Kansas faces criticism for cost of sex offender program

? Kansas is among a number of states facing questions about whether its program that commits sex offenders to involuntary treatment rehabilitates them or, as critics claim, merely warehouses them indefinitely due to public safety concerns.

At a time when Kansas legislators are seeking to find a mix of cuts and tax increases to fill roughly $422 million in budget shortfalls, Republican Gov. Sam Brownback has recommended increasing funds for the sexual predator program from $13.9 million in 2014 to $20.4 million by 2017 to accommodate its growing population. Since its inception in 1994, the number of offenders confined has grown to 258 and only three have been released back into the public, according to the Department for Aging and Disability Services, which runs the program.

Supporters of the program argue that the funding increases are necessary to keep dangerous offenders off the street, but some lawmakers have expressed concern as its costs and population balloon. A state audit report is due out Tuesday, looking at ways to address costs and comparing Kansas’ program to those in in 19 other states and the District of Columbia.

The report “won’t be a pretty thing to look at,” said state Rep. John Carmichael, a Wichita Democrat. He added he believes the Kansas program may be unconstitutionally prolonging offenders’ incarceration without offering proper treatment.

Although the constitutionality of Kansas’ program was upheld by the U.S. Supreme Court in 1997 and isn’t currently being challenged, a pending judgment in a federal class-action lawsuit over Minnesota’s sex offender program could have ripple effects if it reaches the nation’s highest court, said Kim Lynch, senior litigation counsel for the aging and disability department. In neighboring Missouri, a U.S. District Court started a trial last week over allegations its sex offender program is a prison in disguise.

In Kansas, those who have served criminal penalties and are deemed by a court to be sexual predators are committed to Larned State Hospital — a sprawling complex of prison-like buildings on the plains about 100 miles west of Wichita. They must a complete a seven-phase treatment program to be released.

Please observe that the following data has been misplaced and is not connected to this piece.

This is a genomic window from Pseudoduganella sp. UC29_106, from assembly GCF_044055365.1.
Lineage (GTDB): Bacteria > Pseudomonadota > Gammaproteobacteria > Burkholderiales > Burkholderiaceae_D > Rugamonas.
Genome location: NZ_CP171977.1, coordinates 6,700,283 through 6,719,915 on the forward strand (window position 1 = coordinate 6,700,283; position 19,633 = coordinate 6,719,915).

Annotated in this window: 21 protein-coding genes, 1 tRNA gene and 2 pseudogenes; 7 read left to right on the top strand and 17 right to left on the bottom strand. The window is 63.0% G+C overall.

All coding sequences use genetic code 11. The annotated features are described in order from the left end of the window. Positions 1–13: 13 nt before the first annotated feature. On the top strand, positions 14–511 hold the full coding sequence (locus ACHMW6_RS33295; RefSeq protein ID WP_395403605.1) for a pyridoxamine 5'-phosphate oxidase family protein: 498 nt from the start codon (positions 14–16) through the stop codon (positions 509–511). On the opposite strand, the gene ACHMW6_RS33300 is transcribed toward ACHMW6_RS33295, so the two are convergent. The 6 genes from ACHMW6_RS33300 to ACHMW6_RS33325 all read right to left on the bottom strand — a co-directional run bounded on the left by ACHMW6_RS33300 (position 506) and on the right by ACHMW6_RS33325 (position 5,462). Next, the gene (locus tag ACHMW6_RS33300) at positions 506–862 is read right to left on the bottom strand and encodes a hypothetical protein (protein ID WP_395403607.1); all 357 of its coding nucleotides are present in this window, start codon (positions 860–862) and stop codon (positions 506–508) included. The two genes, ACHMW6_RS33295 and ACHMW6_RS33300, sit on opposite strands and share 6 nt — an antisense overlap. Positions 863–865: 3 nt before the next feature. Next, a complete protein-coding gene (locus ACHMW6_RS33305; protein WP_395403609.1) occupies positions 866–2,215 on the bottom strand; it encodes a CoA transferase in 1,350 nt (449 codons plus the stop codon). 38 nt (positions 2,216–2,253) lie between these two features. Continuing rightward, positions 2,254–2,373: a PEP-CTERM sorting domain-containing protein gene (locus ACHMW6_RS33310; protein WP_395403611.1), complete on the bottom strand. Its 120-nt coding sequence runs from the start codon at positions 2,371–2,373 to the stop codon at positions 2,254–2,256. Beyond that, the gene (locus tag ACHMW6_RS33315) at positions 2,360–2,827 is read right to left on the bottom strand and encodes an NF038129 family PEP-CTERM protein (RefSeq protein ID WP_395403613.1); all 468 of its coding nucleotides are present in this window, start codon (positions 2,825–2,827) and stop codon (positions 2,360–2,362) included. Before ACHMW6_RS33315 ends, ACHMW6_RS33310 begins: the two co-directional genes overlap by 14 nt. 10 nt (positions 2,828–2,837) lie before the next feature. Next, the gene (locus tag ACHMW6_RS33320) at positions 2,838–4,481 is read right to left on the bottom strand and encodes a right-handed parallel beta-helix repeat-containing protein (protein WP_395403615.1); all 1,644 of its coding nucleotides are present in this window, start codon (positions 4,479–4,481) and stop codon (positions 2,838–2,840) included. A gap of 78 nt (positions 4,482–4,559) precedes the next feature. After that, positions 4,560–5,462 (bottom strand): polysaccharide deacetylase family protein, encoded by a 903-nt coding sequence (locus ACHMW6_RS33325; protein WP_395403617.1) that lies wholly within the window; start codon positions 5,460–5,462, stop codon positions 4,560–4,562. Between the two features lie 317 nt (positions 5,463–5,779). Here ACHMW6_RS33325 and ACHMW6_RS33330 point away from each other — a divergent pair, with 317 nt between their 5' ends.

Tom Kinlen, Larned’s superintendent, estimates that an offender should be able to complete the treatment program in four to five years if all goes well, but acknowledged that 30 percent to 40 percent of patients have refused to participate.

“It’s going to be hard to do when you’re disengaged from the program and actively engaged in inappropriate behavior to say that you’re the one that deserves to be number four or five or six” who gets released, he said, adding that many patients have severe mental problems and may never be safe for release.

But current patients and a former psychologist with the program told The Associated Press that the requirements are nearly impossible to achieve.

Steven Islam, 43, has been at Larned for 12 years and was convicted of child molestation in 1994. Islam, who suffers from schizophrenia, said he committed his crimes while he was off his medication and high on crack cocaine, and believes he wouldn’t reoffend because of the counseling and addiction treatment he’s received.

He is currently at phase three and says he fully participates in treatment, but still expects to die at Larned.

“When I first got here, I worked the program, but when people see that no one is going anywhere, they just give up. They realize this is our situation for life,” he said.

Tapatha Strickler counseled about 90 Larned patients from 2012 to 2014, and said she believes only a handful are too dangerous to be released. Instead, most get stuck in a “vicious cycle” due to organizational problems and because patients can be punished to repeat stages, leading many to boycott treatment out of frustration.

She said she eventually resigned because she felt the program was unethical and the facility had staffing problems because few professionals “are willing to bet their life and their license on working there.”

During Strickler’s time at Larned — which has five psychologists and one psychiatrist for 230 patients — those in the program received one to three hours of professionally led group therapy per week and a 30-minute session with a psychologist once per quarter.

Lynch defended its treatment regimen as constitutionally adequate before a House panel in March, adding that patients also take part in educational courses and other activities that aid in their rehabilitation.

“Maybe not everyone will receive a cure. It’s not an issue of whether there is a cure for things. It’s treatment and these are people receiving treatment,” she said.

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